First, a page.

Doctors don't know what starts this process, although a genetic component appears likely. While your genes don't actually cause rheumatoid arthritis, they can make you more likely to react to environmental factors — such as infection with certain viruses and bacteria — that may trigger the disease.
Factors that may increase your risk of rheumatoid arthritis include:
- Your sex. Women are more likely than men to develop rheumatoid arthritis.
- Age. Rheumatoid arthritis can occur at any age, but it most commonly begins in middle age.
- Family history. If a member of your family has rheumatoid arthritis, you may have an increased risk of the disease.
- Smoking. Cigarette smoking increases your risk of developing rheumatoid arthritis, particularly if you have a genetic predisposition for developing the disease. Smoking also appears to be associated with greater disease severity.
- Excess weight. People who are overweight appear to be at a somewhat higher risk of developing rheumatoid arthritis.
Rheumatoid arthritis increases your risk of developing:
- Osteoporosis. Rheumatoid arthritis itself, along with some medications used for treating rheumatoid arthritis, can increase your risk of osteoporosis — a condition that weakens your bones and makes them more prone to fracture.
- Rheumatoid nodules. These firm bumps of tissue most commonly form around pressure points, such as the elbows. However, these nodules can form anywhere in the body, including the heart and lungs.
- Dry eyes and mouth. People who have rheumatoid arthritis are much more likely to develop Sjogren's syndrome, a disorder that decreases the amount of moisture in the eyes and mouth.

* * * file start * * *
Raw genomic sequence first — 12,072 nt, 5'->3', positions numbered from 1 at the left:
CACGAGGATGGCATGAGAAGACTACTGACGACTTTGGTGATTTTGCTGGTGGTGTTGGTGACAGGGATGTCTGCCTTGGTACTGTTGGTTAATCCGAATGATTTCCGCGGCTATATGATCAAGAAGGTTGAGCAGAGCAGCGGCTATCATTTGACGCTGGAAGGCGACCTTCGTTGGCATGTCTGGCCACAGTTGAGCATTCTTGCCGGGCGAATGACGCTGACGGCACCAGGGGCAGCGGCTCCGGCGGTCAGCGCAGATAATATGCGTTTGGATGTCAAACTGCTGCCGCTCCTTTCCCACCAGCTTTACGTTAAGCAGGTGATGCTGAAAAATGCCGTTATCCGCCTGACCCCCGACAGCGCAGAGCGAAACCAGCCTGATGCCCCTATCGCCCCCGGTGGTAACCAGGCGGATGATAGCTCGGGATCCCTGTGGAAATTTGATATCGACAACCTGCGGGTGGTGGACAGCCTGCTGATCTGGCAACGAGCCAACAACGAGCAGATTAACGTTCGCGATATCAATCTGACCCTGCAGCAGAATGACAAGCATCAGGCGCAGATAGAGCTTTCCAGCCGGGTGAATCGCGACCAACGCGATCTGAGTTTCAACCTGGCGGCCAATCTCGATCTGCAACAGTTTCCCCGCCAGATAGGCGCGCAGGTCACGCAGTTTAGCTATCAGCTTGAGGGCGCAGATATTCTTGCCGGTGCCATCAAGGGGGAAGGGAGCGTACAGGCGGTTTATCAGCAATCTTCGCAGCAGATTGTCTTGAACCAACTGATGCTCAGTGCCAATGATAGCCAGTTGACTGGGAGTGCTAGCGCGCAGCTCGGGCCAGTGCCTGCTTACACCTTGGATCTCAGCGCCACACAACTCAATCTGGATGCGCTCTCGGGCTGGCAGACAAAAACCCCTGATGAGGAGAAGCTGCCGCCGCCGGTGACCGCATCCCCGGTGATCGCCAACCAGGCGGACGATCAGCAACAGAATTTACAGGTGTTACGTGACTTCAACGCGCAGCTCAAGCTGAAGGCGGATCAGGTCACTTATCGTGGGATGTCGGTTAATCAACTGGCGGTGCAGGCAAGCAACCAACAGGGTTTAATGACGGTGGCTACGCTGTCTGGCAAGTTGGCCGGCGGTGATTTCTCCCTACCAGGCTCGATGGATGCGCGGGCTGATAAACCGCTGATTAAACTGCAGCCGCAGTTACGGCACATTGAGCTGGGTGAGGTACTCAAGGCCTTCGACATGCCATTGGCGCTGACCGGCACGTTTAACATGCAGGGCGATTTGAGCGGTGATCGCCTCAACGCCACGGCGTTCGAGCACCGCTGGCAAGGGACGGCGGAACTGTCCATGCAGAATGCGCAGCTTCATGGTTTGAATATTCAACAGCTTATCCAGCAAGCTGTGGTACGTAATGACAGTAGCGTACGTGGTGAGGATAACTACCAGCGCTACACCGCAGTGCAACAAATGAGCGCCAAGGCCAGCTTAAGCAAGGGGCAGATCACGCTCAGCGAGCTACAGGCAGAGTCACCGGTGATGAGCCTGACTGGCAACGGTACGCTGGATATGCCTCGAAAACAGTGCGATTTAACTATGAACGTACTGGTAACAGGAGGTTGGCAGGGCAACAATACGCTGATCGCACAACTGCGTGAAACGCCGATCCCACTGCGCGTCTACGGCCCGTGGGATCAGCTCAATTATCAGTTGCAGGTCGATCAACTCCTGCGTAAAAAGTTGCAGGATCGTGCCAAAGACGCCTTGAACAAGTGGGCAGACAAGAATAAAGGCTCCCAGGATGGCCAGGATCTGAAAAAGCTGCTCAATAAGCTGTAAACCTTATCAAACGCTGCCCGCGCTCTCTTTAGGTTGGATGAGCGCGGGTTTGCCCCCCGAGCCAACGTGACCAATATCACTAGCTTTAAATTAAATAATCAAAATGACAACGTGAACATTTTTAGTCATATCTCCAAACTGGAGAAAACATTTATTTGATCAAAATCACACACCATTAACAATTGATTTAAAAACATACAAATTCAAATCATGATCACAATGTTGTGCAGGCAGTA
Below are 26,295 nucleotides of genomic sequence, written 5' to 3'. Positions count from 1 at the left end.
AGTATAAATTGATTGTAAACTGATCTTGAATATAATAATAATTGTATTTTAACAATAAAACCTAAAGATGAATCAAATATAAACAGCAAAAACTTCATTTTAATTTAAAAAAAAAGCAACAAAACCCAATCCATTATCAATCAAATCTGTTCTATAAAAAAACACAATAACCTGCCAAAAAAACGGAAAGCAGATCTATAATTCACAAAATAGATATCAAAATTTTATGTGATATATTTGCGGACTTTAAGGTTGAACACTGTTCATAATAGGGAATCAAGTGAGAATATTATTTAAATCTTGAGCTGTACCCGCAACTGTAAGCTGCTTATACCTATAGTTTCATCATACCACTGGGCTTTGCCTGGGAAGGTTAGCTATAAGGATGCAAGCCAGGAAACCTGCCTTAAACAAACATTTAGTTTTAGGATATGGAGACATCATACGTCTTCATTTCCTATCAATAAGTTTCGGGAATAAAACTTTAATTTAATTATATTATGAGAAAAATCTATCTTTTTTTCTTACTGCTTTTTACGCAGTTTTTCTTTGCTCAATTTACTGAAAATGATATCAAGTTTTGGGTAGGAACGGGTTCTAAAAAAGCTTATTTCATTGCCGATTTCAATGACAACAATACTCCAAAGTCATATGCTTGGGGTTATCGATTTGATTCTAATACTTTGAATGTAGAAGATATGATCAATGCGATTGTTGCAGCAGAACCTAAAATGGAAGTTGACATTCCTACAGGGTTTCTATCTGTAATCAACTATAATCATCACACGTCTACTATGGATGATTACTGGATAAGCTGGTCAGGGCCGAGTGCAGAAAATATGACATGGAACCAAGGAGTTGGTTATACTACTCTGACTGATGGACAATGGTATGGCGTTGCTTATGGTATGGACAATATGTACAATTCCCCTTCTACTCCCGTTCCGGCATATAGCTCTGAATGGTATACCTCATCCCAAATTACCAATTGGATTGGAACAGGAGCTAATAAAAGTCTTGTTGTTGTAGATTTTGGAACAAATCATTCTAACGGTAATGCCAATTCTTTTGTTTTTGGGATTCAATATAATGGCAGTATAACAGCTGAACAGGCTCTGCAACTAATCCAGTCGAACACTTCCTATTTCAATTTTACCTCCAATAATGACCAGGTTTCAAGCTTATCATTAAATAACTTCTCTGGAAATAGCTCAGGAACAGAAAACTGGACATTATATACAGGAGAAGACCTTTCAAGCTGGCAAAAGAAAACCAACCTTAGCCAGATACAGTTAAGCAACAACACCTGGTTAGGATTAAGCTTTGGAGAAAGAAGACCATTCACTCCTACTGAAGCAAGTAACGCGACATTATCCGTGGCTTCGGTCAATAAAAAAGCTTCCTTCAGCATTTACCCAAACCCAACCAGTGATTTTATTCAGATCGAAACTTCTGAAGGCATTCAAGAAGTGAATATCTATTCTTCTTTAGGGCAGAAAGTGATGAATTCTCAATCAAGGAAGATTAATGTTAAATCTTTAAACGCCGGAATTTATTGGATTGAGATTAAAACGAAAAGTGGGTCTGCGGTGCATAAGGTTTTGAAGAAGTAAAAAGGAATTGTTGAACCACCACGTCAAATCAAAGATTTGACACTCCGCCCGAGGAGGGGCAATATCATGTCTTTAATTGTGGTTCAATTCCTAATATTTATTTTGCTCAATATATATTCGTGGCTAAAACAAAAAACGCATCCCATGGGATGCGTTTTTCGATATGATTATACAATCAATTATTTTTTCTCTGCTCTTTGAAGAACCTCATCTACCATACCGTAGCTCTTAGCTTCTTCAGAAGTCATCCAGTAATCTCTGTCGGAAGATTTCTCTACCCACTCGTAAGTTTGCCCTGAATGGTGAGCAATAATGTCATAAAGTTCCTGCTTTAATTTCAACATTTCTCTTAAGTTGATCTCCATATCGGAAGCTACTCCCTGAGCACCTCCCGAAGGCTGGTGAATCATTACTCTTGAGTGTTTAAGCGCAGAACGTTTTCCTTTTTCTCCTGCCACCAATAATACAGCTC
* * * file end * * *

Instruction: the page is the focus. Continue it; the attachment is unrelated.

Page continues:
- Infections. Rheumatoid arthritis itself and many of the medications used to combat it can impair the immune system, leading to increased infections. Protect yourself with vaccinations to prevent diseases such as influenza, pneumonia, shingles and COVID-19.
- Abnormal body composition. The proportion of fat to lean mass is often higher in people who have rheumatoid arthritis, even in those who have a normal body mass index (BMI).
- Carpal tunnel syndrome. If rheumatoid arthritis affects your wrists, the inflammation can compress the nerve that serves most of your hand and fingers.
- Heart problems. Rheumatoid arthritis can increase your risk of hardened and blocked arteries, as well as inflammation of the sac that encloses your heart.
- Lung disease. People with rheumatoid arthritis have an increased risk of inflammation and scarring of the lung tissues, which can lead to progressive shortness of breath.
- Lymphoma. Rheumatoid arthritis increases the risk of lymphoma, a group of blood cancers that develop in the lymph system.
Rheumatoid arthritis can be difficult to diagnose in its early stages because the early signs and symptoms mimic those of many other diseases. There is no one blood test or physical finding to confirm the diagnosis.
During the physical exam, your doctor will check your joints for swelling, redness and warmth. He or she may also check your reflexes and muscle strength.
People with rheumatoid arthritis often have an elevated erythrocyte sedimentation rate (ESR, also known as sed rate) or C-reactive protein (CRP) level, which may indicate the presence of an inflammatory process in the body. Other common blood tests look for rheumatoid factor and anti-cyclic citrullinated peptide (anti-CCP) antibodies.
Your doctor may recommend X-rays to help track the progression of rheumatoid arthritis in your joints over time. MRI and ultrasound tests can help your doctor judge the severity of the disease in your body.